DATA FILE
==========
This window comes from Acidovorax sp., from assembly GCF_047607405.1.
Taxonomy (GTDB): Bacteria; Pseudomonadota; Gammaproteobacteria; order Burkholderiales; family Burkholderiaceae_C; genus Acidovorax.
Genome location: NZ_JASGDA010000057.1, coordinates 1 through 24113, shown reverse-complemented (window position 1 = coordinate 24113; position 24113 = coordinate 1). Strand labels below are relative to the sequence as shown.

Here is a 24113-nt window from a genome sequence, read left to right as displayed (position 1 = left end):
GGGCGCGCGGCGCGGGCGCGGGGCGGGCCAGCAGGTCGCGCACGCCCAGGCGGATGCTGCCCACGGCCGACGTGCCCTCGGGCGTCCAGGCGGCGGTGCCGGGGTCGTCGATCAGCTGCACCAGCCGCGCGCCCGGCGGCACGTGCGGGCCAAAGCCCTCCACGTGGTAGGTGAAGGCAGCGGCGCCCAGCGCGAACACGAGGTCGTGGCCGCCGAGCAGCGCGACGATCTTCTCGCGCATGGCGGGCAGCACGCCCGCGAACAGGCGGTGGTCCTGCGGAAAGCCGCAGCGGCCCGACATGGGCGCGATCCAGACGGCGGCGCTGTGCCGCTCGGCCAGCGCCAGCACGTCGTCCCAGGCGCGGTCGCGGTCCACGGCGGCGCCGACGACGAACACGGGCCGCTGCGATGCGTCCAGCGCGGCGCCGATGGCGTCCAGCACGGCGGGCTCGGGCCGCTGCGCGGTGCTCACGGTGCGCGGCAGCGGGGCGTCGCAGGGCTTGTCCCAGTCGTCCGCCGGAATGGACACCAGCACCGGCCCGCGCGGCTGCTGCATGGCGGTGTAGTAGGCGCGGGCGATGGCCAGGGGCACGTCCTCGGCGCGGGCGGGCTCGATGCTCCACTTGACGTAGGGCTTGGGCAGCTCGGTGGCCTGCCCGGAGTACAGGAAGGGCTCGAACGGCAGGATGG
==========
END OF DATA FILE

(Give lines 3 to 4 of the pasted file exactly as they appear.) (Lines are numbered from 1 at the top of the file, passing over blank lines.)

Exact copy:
Genome location: NZ_JASGDA010000057.1, coordinates 1 through 24113, shown reverse-complemented (window position 1 = coordinate 24113; position 24113 = coordinate 1). Strand labels below are relative to the sequence as shown.

Here is a 24113-nt window from a genome sequence, read left to right as displayed (position 1 = left end):